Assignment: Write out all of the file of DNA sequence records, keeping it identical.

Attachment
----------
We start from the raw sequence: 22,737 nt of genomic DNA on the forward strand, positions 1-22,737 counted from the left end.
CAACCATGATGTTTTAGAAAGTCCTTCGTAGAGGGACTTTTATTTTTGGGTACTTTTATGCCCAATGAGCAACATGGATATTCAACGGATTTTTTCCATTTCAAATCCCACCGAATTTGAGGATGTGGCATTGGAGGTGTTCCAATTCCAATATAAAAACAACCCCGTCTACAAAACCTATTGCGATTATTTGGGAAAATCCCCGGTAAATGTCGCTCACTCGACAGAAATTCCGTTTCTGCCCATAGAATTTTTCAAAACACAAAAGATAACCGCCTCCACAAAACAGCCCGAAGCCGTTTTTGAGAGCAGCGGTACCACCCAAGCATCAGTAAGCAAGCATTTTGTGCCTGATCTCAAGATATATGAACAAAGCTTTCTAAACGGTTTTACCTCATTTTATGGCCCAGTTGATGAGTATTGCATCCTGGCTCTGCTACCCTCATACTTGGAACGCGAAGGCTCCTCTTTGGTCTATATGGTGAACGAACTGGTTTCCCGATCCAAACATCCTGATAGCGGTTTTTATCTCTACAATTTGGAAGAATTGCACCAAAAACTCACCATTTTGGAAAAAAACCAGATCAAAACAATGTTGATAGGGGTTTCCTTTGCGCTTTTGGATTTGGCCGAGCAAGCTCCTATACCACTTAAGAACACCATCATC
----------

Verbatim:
We start from the raw sequence: 22,737 nt of genomic DNA on the forward strand, positions 1-22,737 counted from the left end.
CAACCATGATGTTTTAGAAAGTCCTTCGTAGAGGGACTTTTATTTTTGGGTACTTTTATGCCCAATGAGCAACATGGATATTCAACGGATTTTTTCCATTTCAAATCCCACCGAATTTGAGGATGTGGCATTGGAGGTGTTCCAATTCCAATATAAAAACAACCCCGTCTACAAAACCTATTGCGATTATTTGGGAAAATCCCCGGTAAATGTCGCTCACTCGACAGAAATTCCGTTTCTGCCCATAGAATTTTTCAAAACACAAAAGATAACCGCCTCCACAAAACAGCCCGAAGCCGTTTTTGAGAGCAGCGGTACCACCCAAGCATCAGTAAGCAAGCATTTTGTGCCTGATCTCAAGATATATGAACAAAGCTTTCTAAACGGTTTTACCTCATTTTATGGCCCAGTTGATGAGTATTGCATCCTGGCTCTGCTACCCTCATACTTGGAACGCGAAGGCTCCTCTTTGGTCTATATGGTGAACGAACTGGTTTCCCGATCCAAACATCCTGATAGCGGTTTTTATCTCTACAATTTGGAAGAATTGCACCAAAAACTCACCATTTTGGAAAAAAACCAGATCAAAACAATGTTGATAGGGGTTTCCTTTGCGCTTTTGGATTTGGCCGAGCAAGCTCCTATACCACTTAAGAACACCATCATC